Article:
My favorite is Princess, followed by Norwegian. Their food is excellent (unless you count the buffet, which is.. well.. buffet), and even at full capacity, I’ve never felt crowded on their ships. Their layouts are different, and I think it helps a lot with the crowding issue. The other thing that changes your experience is splurging for a balcony room. Even at the higher cost (we usually pay about $800 pp), the trip is still economical. And it makes a huge difference.

    The other thing I would suggest is doing an itinerary that isn’t quite so popular. The Caribbean accounts for like 70% of most lines’ business, so of course it’s always crazy crowded.

    Try the Mexican riviera, or Alaska, or Panama. You’ll have an entirely different experience.

    On our honeymoon, we made real connections in Mazatlan and Puerto Vallarta. We still email with some of the locals we met. It IS possible. But I also think of cruising as a taster for places I might want to fly to directly in future.

    For example, after a cruise, I know I never want to spend a significant amount of time in Honduras again. But I could spend weeks and weeks in Grand Cayman, and we’re looking to do just that for our vacation next year.

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    Amber | Bluebonnets & Brownies — May 24, 2011 @ 4:14 am

    Also, I forgot to mention – a way around the communication issues on ship is walkie talkies. Back in the day before cell phones lost that “roaming” crap, people had the same problem at Disney World. They solved it by using walkie talkies. And now that’s what people do on cruise ships. They select a channel and a sub channel, and hand out walkie talkies to each “room” of their party. A lot of walkie talkies have a “call” button now that rings like a phone, so we always do that when we cruise with my parents. It gives them time to find and pick it up. Or we use the inter-room phones and just leave a message about where we’ll be.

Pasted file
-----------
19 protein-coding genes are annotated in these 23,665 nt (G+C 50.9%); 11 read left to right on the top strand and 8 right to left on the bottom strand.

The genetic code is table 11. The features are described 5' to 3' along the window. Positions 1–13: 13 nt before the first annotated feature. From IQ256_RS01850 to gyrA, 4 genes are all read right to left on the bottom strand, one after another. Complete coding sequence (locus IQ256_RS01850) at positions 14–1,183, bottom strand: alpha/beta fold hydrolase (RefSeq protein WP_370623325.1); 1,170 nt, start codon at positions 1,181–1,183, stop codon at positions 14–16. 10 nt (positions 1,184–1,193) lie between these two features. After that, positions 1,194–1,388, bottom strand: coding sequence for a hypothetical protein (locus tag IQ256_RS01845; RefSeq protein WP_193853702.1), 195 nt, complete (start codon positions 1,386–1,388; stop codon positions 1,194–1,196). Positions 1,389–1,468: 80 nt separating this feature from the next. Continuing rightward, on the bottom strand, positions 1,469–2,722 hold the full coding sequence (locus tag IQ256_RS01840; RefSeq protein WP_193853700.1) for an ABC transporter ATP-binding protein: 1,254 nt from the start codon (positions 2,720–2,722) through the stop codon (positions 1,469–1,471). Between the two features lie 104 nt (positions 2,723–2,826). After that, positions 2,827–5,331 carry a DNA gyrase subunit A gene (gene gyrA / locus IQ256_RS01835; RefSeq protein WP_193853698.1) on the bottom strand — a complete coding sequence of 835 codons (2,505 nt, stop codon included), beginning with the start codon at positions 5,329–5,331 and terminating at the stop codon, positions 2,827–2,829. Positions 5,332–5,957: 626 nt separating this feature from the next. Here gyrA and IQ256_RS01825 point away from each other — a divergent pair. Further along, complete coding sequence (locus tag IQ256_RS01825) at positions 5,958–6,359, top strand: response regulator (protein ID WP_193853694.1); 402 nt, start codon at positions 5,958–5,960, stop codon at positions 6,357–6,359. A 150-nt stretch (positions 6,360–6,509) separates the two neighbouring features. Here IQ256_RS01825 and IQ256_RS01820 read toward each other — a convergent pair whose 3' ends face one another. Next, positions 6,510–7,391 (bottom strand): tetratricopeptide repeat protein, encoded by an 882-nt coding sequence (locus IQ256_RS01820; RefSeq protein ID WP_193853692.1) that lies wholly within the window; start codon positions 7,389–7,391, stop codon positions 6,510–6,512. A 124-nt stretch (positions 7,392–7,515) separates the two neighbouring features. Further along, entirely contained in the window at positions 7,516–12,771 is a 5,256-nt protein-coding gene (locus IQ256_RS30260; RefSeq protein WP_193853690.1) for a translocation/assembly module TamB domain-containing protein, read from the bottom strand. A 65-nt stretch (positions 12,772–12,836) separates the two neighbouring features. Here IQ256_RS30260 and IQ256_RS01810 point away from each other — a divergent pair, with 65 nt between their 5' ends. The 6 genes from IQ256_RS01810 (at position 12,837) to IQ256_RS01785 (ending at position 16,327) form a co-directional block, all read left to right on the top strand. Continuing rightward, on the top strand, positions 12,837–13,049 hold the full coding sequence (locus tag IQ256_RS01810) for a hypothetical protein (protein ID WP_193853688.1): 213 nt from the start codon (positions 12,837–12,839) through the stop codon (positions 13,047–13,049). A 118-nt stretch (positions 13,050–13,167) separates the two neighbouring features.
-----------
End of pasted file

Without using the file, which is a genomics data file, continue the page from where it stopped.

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    rebecca — May 24, 2011 @ 5:04 am

    I agree with everything you said. Especially the parts about uninspiring food and lack of culture. Thanks for sharing. I thought coming up with 20 things might be tough, but you did it!

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    Samantha Angela — May 24, 2011 @ 7:12 am

    I’ve never had any desire to go on a cruise, especially one of the Caribbean sea. For me, I get terrible sea sickness and the fact that there is no culture is a major turn-off.
    When I travel I want to experience the people, the food, and the history.

    • Delishhh replied: — May 31st, 2011 @ 7:18 am

      Samantha – i am with you 🙂

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    stephanie — May 24, 2011 @ 12:38 pm

    I understand your point, but I am one of the ones who LOVE LOVE LOVE cruisin. Maybe because I love the casino so much. But there is something special about waking up in a new location. And the rocking of the boat….puts me right to sleep. 🙂